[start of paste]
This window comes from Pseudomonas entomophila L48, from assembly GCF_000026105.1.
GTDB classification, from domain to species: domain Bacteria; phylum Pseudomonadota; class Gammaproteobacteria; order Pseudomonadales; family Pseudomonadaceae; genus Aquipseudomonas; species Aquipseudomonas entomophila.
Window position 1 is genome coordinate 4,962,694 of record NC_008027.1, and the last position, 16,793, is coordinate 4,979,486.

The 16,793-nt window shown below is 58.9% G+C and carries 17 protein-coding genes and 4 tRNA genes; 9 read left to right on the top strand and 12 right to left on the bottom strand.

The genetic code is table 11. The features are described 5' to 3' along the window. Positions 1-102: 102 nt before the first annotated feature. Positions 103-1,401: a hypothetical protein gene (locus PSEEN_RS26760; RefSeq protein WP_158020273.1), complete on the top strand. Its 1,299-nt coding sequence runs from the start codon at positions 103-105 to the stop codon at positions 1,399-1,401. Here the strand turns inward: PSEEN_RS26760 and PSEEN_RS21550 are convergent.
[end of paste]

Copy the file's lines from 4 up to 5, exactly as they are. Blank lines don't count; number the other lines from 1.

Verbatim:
The 16,793-nt window shown below is 58.9% G+C and carries 17 protein-coding genes and 4 tRNA genes; 9 read left to right on the top strand and 12 right to left on the bottom strand.

The genetic code is table 11. The features are described 5' to 3' along the window. Positions 1-102: 102 nt before the first annotated feature. Positions 103-1,401: a hypothetical protein gene (locus PSEEN_RS26760; RefSeq protein WP_158020273.1), complete on the top strand. Its 1,299-nt coding sequence runs from the start codon at positions 103-105 to the stop codon at positions 1,399-1,401. Here the strand turns inward: PSEEN_RS26760 and PSEEN_RS21550 are convergent.